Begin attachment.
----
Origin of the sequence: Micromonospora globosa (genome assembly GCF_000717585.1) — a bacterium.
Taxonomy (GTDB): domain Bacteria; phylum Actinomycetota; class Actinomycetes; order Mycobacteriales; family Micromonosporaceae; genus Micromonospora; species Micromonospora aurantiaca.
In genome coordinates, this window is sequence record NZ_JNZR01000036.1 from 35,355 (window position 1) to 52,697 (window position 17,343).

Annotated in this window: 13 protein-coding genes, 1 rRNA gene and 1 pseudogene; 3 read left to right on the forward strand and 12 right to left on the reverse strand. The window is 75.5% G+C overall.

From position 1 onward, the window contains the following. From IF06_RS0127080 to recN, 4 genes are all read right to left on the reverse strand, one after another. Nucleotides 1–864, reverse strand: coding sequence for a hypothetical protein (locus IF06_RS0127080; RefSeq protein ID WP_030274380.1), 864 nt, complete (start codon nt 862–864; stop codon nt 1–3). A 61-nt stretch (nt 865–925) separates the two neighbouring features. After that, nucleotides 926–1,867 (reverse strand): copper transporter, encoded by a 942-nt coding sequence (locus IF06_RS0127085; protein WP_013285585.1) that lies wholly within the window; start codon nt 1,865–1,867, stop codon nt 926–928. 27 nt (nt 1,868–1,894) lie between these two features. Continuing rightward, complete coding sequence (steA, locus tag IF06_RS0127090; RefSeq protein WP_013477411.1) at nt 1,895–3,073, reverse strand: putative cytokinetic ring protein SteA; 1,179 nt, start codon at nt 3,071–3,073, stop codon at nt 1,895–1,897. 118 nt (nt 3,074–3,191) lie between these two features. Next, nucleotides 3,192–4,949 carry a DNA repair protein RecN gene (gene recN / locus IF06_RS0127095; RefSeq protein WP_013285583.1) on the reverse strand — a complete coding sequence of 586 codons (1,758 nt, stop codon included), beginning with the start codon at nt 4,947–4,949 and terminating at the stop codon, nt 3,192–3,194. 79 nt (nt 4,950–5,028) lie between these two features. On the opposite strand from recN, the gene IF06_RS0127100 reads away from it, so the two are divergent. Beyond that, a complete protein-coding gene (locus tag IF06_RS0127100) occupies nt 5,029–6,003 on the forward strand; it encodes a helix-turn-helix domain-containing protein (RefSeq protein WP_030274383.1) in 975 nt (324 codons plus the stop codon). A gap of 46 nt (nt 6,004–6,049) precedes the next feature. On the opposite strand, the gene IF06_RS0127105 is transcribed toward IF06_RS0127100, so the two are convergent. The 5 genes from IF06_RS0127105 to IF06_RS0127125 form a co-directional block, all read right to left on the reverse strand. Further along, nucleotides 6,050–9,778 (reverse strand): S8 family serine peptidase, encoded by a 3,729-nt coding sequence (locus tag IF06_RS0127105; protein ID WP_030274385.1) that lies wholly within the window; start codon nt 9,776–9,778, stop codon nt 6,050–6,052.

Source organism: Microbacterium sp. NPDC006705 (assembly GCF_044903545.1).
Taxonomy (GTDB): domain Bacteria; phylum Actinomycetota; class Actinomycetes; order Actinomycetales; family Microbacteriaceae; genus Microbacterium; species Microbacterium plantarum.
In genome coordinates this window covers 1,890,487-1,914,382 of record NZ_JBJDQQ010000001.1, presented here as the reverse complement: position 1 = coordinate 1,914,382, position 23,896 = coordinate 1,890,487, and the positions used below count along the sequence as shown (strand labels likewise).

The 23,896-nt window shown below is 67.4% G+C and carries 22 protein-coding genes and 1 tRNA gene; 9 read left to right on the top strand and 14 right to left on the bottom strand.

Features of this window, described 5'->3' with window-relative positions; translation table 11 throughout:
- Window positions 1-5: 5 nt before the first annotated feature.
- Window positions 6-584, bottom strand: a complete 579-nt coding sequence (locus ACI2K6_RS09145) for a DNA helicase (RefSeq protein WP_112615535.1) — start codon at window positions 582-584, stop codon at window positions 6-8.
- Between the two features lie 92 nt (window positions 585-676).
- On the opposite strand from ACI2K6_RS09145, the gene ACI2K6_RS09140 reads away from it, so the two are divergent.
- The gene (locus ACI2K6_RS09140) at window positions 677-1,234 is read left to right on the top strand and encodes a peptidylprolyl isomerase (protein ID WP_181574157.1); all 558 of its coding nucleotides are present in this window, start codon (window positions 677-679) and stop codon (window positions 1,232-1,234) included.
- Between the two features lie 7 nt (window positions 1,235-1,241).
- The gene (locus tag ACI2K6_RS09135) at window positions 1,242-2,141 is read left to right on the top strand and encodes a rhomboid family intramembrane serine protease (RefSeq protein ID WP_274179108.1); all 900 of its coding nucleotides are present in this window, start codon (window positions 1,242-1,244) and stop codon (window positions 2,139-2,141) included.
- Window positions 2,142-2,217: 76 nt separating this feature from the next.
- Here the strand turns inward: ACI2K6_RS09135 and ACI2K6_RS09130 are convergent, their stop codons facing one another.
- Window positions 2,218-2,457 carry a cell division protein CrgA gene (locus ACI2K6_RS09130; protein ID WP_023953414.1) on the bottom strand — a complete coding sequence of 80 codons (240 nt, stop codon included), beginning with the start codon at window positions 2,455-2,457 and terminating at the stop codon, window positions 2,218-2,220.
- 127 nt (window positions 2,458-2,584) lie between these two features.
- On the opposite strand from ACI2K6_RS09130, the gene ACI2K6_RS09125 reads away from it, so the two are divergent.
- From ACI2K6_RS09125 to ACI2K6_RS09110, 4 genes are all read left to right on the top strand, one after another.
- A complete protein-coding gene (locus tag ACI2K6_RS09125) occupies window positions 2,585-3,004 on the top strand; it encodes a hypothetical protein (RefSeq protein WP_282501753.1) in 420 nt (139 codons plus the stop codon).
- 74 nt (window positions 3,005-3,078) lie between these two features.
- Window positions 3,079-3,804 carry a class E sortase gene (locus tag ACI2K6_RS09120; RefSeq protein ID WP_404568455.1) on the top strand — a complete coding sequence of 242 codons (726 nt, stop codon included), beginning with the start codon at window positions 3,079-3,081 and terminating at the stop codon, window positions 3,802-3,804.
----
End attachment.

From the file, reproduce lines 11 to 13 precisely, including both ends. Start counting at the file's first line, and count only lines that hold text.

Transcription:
- Window positions 1-5: 5 nt before the first annotated feature.
- Window positions 6-584, bottom strand: a complete 579-nt coding sequence (locus ACI2K6_RS09145) for a DNA helicase (RefSeq protein WP_112615535.1) — start codon at window positions 582-584, stop codon at window positions 6-8.
- Between the two features lie 92 nt (window positions 585-676).